This, though, doesn’t mean that he’s holding on. We are merely witnessing a plodding process of disintegration whose direction, nonetheless, is unmistakable. Assad already doesn’t rule his county, except for a few undersized beleaguered enclaves whose survival prospects steadily diminish. Continue reading
Israeli doctors treating a Nepalese boy injured in the recent earthquake.
Little attention was paid in Israel to the latest UN anti-Israel extravaganza. Presumably we’ve grown inured to the hate spouted at us.
While the Arab Spring’s carnage boggles the civilized mind, the World Health Organization, the UN’s public health agency, has identified the true transgressor – Israel.
WHO’s annual assembly last week condemned Israel for “violating the health rights of Syrians in the Golan.” This is a travesty in every conceivable aspect. Continue reading
The Emir at the White House – there was no shadow of a hint of displeasure
Show me who your friends are, goes the timeless adage, and I’ll show you who you are. Indeed, judging US president Barak Obama by the company he prefers to keep is very enlightening.
Obama refused to meet with Israeli Prime Minister Benjamin Netanyahu this week and all the president’s men and women outdid each other in heaping scorn on the unwanted guest from Jerusalem. But just a few days earlier the red carpet was rolled out enthusiastically for Qatar’s emir, Sheikh Tamim bin Hamad al-Thani.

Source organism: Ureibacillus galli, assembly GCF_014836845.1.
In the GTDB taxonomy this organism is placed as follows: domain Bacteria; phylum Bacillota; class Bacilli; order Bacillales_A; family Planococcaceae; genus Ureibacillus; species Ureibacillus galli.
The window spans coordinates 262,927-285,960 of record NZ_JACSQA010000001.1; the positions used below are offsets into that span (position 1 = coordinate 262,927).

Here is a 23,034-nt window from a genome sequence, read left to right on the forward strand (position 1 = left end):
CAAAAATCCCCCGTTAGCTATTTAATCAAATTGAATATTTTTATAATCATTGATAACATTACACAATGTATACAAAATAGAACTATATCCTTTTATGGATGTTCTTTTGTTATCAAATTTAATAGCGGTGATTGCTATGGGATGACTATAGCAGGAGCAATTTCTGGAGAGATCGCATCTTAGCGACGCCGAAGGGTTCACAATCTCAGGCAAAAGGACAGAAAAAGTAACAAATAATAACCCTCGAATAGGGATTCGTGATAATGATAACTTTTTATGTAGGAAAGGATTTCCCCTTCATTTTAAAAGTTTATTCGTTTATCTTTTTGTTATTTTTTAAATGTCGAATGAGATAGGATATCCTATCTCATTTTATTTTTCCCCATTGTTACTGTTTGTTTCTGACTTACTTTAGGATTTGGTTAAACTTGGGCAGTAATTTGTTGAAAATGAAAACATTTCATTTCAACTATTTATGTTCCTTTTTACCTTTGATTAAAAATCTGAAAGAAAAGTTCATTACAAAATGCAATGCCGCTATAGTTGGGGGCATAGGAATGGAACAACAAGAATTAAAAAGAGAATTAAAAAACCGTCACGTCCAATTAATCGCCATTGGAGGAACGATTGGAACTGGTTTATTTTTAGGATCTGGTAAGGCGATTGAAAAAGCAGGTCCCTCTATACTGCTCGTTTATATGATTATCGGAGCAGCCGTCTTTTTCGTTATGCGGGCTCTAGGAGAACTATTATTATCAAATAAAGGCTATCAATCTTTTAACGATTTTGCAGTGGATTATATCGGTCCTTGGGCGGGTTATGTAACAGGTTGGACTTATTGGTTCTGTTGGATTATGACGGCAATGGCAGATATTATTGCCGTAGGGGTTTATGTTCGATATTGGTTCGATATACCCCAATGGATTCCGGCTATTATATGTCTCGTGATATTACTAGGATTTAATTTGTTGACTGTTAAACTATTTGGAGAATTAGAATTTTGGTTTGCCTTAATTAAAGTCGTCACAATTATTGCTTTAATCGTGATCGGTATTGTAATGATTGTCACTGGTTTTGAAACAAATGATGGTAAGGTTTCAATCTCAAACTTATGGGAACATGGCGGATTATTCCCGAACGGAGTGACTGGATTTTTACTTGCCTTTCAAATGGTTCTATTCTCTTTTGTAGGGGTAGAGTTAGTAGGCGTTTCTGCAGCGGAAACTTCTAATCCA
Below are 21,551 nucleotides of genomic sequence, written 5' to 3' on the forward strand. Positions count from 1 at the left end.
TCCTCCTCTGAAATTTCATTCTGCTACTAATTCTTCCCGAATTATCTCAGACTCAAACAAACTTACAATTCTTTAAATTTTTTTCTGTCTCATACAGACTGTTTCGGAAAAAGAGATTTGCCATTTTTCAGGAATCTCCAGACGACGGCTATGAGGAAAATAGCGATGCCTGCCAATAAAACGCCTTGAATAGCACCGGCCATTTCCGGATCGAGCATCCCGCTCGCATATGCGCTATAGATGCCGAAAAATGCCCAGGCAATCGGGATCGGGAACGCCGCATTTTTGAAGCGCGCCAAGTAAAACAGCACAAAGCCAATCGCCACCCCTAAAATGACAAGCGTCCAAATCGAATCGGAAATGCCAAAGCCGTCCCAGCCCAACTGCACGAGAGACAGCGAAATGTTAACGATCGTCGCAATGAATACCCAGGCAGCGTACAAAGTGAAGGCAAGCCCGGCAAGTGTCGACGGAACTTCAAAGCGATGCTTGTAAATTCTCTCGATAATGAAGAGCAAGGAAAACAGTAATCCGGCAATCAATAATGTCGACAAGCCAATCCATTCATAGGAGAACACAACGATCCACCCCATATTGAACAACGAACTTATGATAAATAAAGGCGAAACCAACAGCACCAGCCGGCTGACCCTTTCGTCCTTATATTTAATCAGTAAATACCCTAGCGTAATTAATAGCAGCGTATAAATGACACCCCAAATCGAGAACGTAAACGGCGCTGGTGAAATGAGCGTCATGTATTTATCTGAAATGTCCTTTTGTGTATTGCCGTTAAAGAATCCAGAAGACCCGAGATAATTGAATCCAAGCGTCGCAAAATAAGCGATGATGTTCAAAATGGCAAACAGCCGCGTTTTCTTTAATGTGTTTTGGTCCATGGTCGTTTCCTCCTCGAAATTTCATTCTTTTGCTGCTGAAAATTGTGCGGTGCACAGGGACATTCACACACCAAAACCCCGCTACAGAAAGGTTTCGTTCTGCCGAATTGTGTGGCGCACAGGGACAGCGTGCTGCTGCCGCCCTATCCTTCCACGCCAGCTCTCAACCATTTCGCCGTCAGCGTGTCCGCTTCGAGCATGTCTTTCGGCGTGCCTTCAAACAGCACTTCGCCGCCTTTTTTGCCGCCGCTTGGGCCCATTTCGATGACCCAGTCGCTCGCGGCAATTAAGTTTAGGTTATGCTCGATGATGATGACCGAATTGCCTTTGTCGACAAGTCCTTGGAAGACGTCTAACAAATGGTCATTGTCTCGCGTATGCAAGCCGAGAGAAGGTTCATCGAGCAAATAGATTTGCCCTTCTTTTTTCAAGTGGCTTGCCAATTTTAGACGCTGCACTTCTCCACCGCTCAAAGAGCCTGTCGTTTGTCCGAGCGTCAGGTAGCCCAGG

It appeared as if not enough praise could be heaped on the emir as he visited the White House for the first time since taking over from his father in 2013. Continue reading
At this point in time we don’t know what sort of nuclear reactor Vladimir Putin had promised his Egyptian host Abdel-Fattah a-Sisi during the Russian president’s visit to Cairo last week. No actual construction is about to start in the immediate future and thus the nature of the project is moot.
Moreover, it’s not the only new reactor planned. Turkey is getting one as is our next door neighbor Jordan. The Saudis too are shopping for nuclear power.
In all instances, including that of oil-glutted Saudi Arabia, the pretext is the need for an energy source. This too is the pro forma excuse of Iran, another major oil-producer. Also cited is scientific research – hardly the forte or focus of any of the aforementioned countries.
Unlike Iran, however, none of the above had vowed to wipe Israel off the map which can theoretically somewhat ease our angst. Continue reading
The Tack is on vacation during the month of December.
Sarah will be back to buck the trend in January.
David Ben-Gurion signs the Declaration of Independence on May 14, 1948. Moshe Sharett is on the right
Some democracies – certainly not all – were bequeathed formative documents formulated by prescient founding fathers who deliberately devoted utmost care to address every conceivable future interpretation. The least such seminal documents deserve is special deference from the nations fortunate enough to have inherited them.
They most certainly don’t deserve to be expediently turned into the proverbial rope in a political tug-of-war. Sadly, our Declaration of Independence – doubtless Israel’s most basic and vital text – is being misused in precisely this manner.
It all has to do with the “democratic and Jewish” catchphrase that has gained broad but unsubstantiated acceptance as the Declaration’s bipolar blueprint for the state’s character. Continue reading